Crowdsourcing systems like Amazon’s Mechanical Turk have emerged as an effective large-scale human-powered platform for performing tasks in domains such as image classification, data entry, recommendation, and proofreading. Since workers are low-paid (a few cents per task) and tasks performed are monotonous, the answers obtained are noisy and hence unreliable. To obtain reliable estimates, it is essential to utilize appropriate inference algorithms (e.g. Majority voting) coupled with structured redundancy through task assignment. Our goal is to obtain the best possible trade-off between reliability and redundancy. In this paper, we consider a general probabilistic model for noisy observations for crowd-sourcing systems and pose the problem of minimizing the total price (i.e. redundancy) that must be paid to achieve a target overall reliability. Concretely, we show that it is possible to obtain an answer to each task correctly with probability 1-ε as long as the redundancy per task is O((K/q) log (K/ε)), where each task can have any of the $K$ distinct answers equally likely, q is the crowd-quality parameter that is defined through a probabilistic model. Further, effectively this is the best possible redundancy-accuracy trade-off any system design can achieve. Such a single-parameter crisp characterization of the (order-)optimal trade-off between redundancy and reliability has various useful operational consequences. Further, we analyze the robustness of our approach in the presence of adversarial workers and provide a bound on their influence on the redundancy-accuracy trade-off.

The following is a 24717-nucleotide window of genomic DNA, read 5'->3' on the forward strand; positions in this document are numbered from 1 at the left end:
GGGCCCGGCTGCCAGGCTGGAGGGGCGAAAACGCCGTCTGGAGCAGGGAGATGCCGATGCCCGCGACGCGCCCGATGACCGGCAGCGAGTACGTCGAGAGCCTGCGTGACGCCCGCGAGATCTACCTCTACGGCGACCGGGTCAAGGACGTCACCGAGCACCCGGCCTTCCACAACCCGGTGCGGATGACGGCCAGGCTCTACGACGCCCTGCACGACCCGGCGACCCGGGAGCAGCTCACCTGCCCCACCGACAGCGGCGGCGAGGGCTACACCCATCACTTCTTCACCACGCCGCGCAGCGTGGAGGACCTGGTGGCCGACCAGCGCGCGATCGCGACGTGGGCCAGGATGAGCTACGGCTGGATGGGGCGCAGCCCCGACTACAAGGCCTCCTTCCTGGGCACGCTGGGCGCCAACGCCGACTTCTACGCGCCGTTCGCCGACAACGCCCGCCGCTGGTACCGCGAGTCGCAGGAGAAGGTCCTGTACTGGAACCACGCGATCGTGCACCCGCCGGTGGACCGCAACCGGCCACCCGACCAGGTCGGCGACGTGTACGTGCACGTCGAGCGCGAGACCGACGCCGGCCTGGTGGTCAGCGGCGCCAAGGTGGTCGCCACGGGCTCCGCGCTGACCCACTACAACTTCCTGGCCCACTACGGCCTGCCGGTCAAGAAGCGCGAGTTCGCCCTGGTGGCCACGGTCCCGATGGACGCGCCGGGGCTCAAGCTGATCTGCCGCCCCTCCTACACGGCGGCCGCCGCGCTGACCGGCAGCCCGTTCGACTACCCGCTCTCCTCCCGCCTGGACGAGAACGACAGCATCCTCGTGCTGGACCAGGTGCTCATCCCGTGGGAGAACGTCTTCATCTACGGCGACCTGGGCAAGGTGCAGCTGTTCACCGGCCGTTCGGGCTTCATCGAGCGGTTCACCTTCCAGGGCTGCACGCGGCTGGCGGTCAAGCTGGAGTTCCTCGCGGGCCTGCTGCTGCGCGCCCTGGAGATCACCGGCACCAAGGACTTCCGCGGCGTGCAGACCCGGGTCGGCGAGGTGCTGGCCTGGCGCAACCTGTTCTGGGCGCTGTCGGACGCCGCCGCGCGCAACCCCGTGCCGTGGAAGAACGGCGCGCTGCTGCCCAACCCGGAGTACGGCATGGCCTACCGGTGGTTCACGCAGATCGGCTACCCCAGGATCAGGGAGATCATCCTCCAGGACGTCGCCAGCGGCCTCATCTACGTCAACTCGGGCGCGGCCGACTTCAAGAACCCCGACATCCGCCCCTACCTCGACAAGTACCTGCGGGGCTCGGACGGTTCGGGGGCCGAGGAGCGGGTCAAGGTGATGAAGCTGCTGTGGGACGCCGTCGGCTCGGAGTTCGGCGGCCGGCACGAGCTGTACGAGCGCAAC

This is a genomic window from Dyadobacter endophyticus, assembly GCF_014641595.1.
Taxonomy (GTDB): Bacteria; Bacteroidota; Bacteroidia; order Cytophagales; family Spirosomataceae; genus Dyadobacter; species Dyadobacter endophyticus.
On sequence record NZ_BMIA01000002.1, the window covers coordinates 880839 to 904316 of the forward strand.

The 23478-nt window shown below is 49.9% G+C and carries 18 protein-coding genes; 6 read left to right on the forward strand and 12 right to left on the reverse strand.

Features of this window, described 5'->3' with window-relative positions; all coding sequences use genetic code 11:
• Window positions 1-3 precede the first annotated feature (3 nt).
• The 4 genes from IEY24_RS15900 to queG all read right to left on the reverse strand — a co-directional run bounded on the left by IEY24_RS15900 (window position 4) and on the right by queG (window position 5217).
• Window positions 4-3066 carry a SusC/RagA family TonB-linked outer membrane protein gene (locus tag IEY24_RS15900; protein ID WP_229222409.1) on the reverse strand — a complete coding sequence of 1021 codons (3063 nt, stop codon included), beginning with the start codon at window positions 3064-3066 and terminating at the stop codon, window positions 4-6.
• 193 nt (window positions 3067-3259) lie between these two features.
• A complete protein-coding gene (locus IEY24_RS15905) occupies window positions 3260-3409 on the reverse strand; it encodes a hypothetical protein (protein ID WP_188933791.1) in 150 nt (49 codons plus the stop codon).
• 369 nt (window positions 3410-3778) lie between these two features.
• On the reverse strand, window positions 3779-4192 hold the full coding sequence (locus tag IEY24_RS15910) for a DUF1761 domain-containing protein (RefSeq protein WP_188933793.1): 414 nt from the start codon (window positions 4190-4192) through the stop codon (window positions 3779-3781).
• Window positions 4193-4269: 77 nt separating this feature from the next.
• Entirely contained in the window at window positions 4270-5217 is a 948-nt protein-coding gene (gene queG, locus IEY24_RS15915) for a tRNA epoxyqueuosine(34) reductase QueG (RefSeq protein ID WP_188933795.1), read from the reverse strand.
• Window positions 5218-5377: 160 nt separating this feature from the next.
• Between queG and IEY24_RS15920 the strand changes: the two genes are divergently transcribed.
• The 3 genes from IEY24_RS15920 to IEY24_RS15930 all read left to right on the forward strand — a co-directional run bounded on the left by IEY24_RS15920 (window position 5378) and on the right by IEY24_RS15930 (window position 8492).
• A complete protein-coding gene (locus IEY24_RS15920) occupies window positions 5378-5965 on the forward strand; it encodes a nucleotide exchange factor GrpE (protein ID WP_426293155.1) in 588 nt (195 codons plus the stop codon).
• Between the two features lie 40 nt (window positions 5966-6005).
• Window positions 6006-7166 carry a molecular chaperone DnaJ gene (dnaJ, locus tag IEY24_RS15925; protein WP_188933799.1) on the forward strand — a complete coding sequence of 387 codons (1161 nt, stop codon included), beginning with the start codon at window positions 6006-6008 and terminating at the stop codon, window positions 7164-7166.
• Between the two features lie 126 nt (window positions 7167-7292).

Unlike recent prior work [GKM11, KOS11, KOS11], our result applies to non-binary (i.e. K>2) tasks. In effect, we utilize algorithms for binary tasks (with inhomogeneous error model unlike that in [GKM11, KOS11, KOS11]) as key subroutine to obtain answers for K-ary tasks. Technically, the algorithm is based on low-rank approximation of weighted adjacency matrix for a random regular bipartite graph, weighted according to the answers provided by the workers.